Naciza: The theme of IWD this year was Women in Leadership: Achieving an equal future in a COVID-19 world. This past year COVID has dominated headlines and changed all of our lives. What’s the impact been on you and your community?
Aydan: I’ll try and take those one at a time. Firstly, having women in leadership is a childhood dream – I have always wanted to make a difference – I think one of the reasons my podcast is so important to me is because it means I can add to the voice of change.
For me, it’s Time Tuh Vent, but watching women dominate in traditionally ‘male’ sectors is simply wonderful! But let’s go further, let’s look at female barbers, female plumbers, and female engineers.
Barbados has our first female Prime Minister and by witnessing that, I get to be a part of history and that is inspirational – I can only imagine how many times she’s heard “that can’t happen”, just think of how often little girls have heard “girls can’t do that”.
We get to live in a society where now girls can do that and I am beyond happy to be a part of it.
On COVID-19, it has made us all stop, process our mental health, and also keep ourselves and those around us in check. It has brought to light how important [wellbeing] is, and we’re having conversations that people were ashamed to have before. I think everyone is realising that we [are] all going through this together. We are cut off from family, friends and loved ones, while seeing people on the frontlines risk their lives for our safety. (Thank you all for your service.)
Barbados has our first female Prime Minister and by witnessing that, I get to be a part of history and that is inspirational.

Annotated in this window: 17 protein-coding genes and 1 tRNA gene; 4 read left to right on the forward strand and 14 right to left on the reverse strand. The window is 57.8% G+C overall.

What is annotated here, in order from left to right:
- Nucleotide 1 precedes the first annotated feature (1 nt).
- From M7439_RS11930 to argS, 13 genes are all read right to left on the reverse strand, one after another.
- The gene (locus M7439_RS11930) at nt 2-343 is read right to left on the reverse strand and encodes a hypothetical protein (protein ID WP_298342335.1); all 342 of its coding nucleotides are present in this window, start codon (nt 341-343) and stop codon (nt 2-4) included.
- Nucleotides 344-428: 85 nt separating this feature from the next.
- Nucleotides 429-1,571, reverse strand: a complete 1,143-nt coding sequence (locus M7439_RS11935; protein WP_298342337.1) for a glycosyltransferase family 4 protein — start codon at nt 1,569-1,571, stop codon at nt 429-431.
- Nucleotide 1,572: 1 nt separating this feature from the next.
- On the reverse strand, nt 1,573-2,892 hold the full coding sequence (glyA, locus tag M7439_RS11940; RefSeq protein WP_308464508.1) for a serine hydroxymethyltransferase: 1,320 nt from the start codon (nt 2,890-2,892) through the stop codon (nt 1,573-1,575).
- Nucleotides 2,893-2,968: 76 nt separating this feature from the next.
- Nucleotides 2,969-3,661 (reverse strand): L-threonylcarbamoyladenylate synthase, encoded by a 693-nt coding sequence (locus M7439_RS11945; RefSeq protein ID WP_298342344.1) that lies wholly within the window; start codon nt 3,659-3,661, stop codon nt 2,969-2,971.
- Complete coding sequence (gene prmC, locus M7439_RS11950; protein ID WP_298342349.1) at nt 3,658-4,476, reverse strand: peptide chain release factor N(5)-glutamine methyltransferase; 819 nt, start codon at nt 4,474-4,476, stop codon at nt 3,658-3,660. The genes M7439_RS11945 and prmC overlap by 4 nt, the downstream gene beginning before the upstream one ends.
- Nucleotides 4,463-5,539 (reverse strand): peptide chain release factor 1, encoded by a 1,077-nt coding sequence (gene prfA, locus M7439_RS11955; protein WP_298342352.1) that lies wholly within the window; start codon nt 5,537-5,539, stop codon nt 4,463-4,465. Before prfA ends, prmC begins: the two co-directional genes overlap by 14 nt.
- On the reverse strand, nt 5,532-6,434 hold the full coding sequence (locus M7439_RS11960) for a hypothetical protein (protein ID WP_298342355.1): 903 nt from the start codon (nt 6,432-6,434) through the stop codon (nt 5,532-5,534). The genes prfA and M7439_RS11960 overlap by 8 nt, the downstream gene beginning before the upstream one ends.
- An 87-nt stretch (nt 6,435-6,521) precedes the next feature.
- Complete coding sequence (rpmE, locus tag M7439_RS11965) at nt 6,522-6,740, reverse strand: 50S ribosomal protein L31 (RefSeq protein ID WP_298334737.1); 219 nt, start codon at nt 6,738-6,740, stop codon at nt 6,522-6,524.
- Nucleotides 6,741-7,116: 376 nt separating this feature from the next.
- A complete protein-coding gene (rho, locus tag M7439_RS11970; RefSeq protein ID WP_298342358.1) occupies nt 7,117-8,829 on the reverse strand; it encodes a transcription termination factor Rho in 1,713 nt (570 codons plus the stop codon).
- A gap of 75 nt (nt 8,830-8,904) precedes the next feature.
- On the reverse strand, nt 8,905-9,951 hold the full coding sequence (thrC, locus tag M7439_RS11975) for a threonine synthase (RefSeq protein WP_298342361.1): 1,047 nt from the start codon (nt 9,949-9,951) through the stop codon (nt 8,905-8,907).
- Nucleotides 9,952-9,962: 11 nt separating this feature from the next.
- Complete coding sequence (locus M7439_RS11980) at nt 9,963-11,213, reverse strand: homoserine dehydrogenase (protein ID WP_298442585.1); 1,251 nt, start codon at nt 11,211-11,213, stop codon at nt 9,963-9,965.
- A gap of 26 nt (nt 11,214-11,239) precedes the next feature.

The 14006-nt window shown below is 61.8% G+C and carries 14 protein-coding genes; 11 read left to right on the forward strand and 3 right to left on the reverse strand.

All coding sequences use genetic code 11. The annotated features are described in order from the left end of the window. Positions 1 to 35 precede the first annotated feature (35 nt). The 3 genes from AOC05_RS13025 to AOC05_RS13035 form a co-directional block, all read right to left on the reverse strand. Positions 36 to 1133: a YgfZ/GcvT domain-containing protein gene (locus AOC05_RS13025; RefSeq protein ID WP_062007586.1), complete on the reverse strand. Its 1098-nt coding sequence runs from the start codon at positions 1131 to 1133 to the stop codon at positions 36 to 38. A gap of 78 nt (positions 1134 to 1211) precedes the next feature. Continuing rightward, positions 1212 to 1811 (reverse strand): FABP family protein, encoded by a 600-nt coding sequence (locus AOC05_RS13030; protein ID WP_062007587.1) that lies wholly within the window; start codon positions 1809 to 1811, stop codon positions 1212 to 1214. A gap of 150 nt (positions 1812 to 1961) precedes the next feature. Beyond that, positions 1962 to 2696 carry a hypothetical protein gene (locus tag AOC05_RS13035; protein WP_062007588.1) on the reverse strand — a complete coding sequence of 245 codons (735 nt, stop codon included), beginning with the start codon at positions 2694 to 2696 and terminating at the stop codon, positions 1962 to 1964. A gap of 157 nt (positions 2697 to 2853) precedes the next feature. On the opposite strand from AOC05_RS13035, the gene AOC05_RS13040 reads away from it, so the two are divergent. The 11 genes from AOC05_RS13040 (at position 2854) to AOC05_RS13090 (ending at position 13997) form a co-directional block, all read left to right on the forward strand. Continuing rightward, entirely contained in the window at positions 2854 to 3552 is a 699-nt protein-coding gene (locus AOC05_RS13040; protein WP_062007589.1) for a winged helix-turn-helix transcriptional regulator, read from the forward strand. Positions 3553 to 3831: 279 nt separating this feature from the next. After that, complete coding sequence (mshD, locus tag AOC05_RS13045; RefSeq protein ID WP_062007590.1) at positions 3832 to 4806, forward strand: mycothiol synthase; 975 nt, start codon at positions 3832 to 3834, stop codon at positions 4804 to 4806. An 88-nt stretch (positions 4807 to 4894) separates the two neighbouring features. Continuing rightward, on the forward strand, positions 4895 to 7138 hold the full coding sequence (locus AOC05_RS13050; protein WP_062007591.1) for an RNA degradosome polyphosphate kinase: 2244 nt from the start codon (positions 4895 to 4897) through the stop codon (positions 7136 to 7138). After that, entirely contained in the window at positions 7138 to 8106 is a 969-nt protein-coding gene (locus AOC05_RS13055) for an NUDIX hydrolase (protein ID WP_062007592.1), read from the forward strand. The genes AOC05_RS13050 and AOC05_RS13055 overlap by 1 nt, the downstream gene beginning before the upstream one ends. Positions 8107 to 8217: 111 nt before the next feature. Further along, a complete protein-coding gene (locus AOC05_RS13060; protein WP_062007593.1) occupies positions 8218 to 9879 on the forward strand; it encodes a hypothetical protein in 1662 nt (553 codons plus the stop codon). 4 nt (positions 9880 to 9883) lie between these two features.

Naciza: Over the last year, I’ve found myself instilled with both a deep sense of grief and a new sense of hope as more young Black women’s voices, like ours, have been given more of a platform. Whether it’s been hearing the tragic stories of Oluwatoyin Salau and Regis Korchinski-Paquet, watching Amanda Gorman speak at the [United States’] Presidential inauguration, or seeing one of my personal heroes Issa Rae continue to make space for Black women in media, it’s definitely been a year of extremes.
Now more than ever, as our generation gets older and more influential, I am even more confident in seeing radical change in our lifetime – and maybe even seeing the end to misogynoir (h/t Trudy @gradient liar).
So, I guess my question is do you think that we can achieve an equal future?
Aydan: I do but I think we still have a long way to go.
Being from the Caribbean, [I believe] there is systematic misogynoir and we are working generation by generation to break those practices. The scale of it compared to the US or UK is vastly different, however; but even though the scales are different, misogynoir is still prevalent. As a woman, I don’t only want equality, I want respect. That means that you see me as a colleague, someone you can work with and understand, and that you judge me by my work ethic. For me, if you only see me as someone to raise a child or as a sexual partner, it means that you don’t see me as a person.
Naciza: What do you think are actions that communities and policy makers can do to get us closer to that today?
Aydan: We have to hold people accountable and end the favouritism of men who assault, rape, and harass women, and reprimand them instead. We often hide the voices of women who have been hurt – and that must stop. We need proper policy that protects the vulnerable and punishes those responsible.
Naciza: What would you like to see us change or improve about our programmes or approach?
Aydan: I’d like us to reach more high school students in Barbados, so we can share our programmes at an earlier age.
Naciza: In Women’s History Month – what is one piece of advice you would like to leave us all with?
My advice is simple; stay true to your morals and never break them for anyone, not for a job, for a significant other or anything!
Take care of yourself and follow your intuition – it’s called female intuition for a reason!